Pointer support in various programming languages


In C, pointers are variables that store addresses and can be null. Each pointer has a type it points to, but one can freely cast between pointer types. A special pointer type called the void pointer points to an object of unknown type. The address can be directly manipulated by casting a pointer to and from an integer. Pointer arithmetic is unrestricted; adding or subtracting from a pointer moves it by a multiple of the size of the datatype it points to.


C++ is a derivative of C which fully supports C pointers and C typecasting. It also supports a new group of typecasting operators to help catch some unintended dangerous casts at compile-time. The C++ standard library also provides autoptr, a sort of smart pointer which can be used in some situations as a safe alternative to primitive C pointers.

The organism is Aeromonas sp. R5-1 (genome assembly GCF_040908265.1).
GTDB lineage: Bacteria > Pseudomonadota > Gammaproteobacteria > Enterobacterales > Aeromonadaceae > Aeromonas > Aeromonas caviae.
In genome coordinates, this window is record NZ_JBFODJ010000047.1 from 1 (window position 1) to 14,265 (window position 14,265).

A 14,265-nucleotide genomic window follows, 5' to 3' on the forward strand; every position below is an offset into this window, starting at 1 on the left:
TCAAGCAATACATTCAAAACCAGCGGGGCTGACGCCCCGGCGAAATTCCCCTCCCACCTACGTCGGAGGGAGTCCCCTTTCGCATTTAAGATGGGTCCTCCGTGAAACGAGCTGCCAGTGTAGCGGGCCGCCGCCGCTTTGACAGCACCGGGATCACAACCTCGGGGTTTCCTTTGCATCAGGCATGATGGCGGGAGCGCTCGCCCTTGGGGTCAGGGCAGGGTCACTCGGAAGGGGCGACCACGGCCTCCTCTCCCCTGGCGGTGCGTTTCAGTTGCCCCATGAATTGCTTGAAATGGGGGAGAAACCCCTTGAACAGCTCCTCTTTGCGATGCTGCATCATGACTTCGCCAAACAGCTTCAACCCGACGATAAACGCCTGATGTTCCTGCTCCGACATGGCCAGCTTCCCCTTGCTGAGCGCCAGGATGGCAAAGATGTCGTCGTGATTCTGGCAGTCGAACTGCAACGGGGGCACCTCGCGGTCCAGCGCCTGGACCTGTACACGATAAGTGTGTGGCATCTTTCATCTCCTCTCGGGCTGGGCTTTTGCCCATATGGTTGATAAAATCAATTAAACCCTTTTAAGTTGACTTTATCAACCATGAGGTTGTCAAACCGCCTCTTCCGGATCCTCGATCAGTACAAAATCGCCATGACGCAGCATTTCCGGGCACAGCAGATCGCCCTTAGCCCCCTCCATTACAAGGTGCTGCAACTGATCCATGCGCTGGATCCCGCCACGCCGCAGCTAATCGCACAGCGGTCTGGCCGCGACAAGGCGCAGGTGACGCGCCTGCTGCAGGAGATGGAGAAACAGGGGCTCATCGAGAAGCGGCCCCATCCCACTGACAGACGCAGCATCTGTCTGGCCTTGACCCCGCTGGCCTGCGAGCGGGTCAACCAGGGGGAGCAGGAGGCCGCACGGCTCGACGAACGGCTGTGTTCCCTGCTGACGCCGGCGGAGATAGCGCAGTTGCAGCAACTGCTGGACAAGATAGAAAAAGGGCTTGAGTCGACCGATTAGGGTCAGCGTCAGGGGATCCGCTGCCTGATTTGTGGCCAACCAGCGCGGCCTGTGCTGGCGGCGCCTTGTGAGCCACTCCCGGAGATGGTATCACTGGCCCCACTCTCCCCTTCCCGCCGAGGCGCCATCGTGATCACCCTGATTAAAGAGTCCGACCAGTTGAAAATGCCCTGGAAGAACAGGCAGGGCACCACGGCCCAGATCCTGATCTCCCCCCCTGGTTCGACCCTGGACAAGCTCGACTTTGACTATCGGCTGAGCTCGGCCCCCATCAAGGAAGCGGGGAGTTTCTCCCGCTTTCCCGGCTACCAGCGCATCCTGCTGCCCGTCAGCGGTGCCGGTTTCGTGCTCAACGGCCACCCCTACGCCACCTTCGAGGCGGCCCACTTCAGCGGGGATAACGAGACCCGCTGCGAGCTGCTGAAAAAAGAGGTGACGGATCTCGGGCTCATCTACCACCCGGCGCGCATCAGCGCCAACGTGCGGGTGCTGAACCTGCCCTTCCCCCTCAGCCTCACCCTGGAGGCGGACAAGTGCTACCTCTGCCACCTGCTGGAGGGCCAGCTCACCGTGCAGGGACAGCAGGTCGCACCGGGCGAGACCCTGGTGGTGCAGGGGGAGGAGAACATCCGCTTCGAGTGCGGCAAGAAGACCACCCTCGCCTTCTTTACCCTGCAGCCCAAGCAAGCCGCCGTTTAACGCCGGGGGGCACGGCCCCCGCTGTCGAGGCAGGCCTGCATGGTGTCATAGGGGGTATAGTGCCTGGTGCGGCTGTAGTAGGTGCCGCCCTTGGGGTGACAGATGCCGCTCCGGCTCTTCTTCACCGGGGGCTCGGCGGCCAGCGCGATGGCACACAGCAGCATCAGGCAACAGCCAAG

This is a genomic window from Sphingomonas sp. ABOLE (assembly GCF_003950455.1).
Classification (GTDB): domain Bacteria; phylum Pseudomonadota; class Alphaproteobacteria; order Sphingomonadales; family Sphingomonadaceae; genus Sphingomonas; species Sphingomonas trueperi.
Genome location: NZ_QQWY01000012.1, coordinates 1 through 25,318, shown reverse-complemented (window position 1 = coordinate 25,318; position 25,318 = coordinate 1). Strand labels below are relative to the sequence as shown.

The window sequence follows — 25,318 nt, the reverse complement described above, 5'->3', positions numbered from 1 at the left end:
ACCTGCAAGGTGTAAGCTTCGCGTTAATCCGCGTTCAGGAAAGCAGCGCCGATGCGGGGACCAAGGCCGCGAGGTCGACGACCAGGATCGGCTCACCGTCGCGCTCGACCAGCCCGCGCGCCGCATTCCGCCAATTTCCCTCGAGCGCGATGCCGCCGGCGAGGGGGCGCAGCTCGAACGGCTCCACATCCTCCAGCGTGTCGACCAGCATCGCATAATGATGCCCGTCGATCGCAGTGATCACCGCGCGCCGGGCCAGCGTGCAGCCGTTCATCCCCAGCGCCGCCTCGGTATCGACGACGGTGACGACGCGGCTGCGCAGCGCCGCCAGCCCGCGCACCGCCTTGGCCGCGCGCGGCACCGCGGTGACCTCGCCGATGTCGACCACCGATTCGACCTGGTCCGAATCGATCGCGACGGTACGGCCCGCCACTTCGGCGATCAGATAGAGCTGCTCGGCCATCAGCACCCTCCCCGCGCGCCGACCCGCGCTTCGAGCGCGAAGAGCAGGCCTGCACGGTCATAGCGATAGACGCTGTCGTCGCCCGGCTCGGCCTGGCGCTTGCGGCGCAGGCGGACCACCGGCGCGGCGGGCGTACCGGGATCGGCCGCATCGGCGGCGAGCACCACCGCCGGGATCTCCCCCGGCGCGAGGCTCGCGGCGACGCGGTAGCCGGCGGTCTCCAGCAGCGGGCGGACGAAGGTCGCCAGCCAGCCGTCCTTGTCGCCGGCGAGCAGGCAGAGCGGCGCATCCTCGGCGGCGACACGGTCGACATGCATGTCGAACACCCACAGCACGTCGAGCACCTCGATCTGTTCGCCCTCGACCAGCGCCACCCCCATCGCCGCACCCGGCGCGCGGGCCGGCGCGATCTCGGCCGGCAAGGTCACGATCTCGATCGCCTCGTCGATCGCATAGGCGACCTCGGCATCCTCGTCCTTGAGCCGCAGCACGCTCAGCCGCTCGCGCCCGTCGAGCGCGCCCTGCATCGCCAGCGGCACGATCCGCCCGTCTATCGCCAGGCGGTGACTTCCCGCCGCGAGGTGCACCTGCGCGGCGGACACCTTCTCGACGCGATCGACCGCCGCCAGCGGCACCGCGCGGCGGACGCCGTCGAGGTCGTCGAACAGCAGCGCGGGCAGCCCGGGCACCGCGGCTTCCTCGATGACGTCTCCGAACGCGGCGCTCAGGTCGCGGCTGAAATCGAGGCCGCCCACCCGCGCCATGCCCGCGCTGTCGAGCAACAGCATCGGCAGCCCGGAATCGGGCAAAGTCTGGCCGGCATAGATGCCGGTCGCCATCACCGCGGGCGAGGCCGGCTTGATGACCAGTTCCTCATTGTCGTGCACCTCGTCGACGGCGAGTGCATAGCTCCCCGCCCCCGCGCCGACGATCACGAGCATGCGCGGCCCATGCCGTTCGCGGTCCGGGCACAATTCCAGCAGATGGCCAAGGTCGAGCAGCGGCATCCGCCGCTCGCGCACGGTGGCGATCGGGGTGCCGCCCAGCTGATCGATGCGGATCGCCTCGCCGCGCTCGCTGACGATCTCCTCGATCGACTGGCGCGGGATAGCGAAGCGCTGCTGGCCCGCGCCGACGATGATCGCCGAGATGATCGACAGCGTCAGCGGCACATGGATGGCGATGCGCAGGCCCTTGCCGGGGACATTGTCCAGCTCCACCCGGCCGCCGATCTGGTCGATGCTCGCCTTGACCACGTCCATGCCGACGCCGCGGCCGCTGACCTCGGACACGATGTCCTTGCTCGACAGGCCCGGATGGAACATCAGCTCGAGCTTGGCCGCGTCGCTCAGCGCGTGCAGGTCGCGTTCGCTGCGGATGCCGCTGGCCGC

Ada is a strongly typed language where all pointers are typed and only safe type conversions are permitted. All pointers are by default initialized to null, and any attempt to access data through a null pointer causes an exception to be raised. Pointers in Ada are called access types. Ada-83 did not permit arithmetic on access types (although many compiler vendors provided for it as a non-standard feature), but Ada-95 supports "safe" arithmetic on access types via the package System.Storage_Elements.